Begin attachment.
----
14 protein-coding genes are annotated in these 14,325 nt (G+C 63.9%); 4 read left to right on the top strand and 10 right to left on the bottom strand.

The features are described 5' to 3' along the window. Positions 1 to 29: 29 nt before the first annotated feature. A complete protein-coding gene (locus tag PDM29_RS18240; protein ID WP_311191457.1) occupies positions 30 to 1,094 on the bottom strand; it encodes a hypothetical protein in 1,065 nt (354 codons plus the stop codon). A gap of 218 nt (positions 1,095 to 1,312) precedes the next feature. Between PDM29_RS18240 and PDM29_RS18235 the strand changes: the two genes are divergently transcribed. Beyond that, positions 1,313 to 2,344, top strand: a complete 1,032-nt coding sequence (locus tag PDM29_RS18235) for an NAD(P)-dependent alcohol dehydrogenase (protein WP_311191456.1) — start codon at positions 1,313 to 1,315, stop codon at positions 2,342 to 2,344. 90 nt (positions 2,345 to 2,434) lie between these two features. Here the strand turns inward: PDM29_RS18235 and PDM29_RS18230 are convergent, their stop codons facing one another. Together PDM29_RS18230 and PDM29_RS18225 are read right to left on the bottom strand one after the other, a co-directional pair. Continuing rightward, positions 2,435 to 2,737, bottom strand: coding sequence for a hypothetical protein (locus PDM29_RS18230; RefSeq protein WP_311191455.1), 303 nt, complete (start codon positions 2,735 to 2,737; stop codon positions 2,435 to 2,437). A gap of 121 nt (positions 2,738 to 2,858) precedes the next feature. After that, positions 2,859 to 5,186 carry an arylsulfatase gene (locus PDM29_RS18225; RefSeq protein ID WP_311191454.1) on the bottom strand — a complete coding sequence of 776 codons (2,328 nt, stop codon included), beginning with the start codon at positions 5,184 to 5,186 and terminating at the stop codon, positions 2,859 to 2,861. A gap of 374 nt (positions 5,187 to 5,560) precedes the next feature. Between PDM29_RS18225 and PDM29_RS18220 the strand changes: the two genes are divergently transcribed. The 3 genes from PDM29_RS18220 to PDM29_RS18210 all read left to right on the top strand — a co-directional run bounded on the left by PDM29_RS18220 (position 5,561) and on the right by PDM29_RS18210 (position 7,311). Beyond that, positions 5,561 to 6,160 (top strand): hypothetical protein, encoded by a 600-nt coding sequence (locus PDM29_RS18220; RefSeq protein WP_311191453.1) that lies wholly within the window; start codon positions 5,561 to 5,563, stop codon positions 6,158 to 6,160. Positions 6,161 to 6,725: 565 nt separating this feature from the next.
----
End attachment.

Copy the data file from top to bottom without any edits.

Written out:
14 protein-coding genes are annotated in these 14,325 nt (G+C 63.9%); 4 read left to right on the top strand and 10 right to left on the bottom strand.

The features are described 5' to 3' along the window. Positions 1 to 29: 29 nt before the first annotated feature. A complete protein-coding gene (locus tag PDM29_RS18240; protein ID WP_311191457.1) occupies positions 30 to 1,094 on the bottom strand; it encodes a hypothetical protein in 1,065 nt (354 codons plus the stop codon). A gap of 218 nt (positions 1,095 to 1,312) precedes the next feature. Between PDM29_RS18240 and PDM29_RS18235 the strand changes: the two genes are divergently transcribed. Beyond that, positions 1,313 to 2,344, top strand: a complete 1,032-nt coding sequence (locus tag PDM29_RS18235) for an NAD(P)-dependent alcohol dehydrogenase (protein WP_311191456.1) — start codon at positions 1,313 to 1,315, stop codon at positions 2,342 to 2,344. 90 nt (positions 2,345 to 2,434) lie between these two features. Here the strand turns inward: PDM29_RS18235 and PDM29_RS18230 are convergent, their stop codons facing one another. Together PDM29_RS18230 and PDM29_RS18225 are read right to left on the bottom strand one after the other, a co-directional pair. Continuing rightward, positions 2,435 to 2,737, bottom strand: coding sequence for a hypothetical protein (locus PDM29_RS18230; RefSeq protein WP_311191455.1), 303 nt, complete (start codon positions 2,735 to 2,737; stop codon positions 2,435 to 2,437). A gap of 121 nt (positions 2,738 to 2,858) precedes the next feature. After that, positions 2,859 to 5,186 carry an arylsulfatase gene (locus PDM29_RS18225; RefSeq protein ID WP_311191454.1) on the bottom strand — a complete coding sequence of 776 codons (2,328 nt, stop codon included), beginning with the start codon at positions 5,184 to 5,186 and terminating at the stop codon, positions 2,859 to 2,861. A gap of 374 nt (positions 5,187 to 5,560) precedes the next feature. Between PDM29_RS18225 and PDM29_RS18220 the strand changes: the two genes are divergently transcribed. The 3 genes from PDM29_RS18220 to PDM29_RS18210 all read left to right on the top strand — a co-directional run bounded on the left by PDM29_RS18220 (position 5,561) and on the right by PDM29_RS18210 (position 7,311). Beyond that, positions 5,561 to 6,160 (top strand): hypothetical protein, encoded by a 600-nt coding sequence (locus PDM29_RS18220; RefSeq protein WP_311191453.1) that lies wholly within the window; start codon positions 5,561 to 5,563, stop codon positions 6,158 to 6,160. Positions 6,161 to 6,725: 565 nt separating this feature from the next.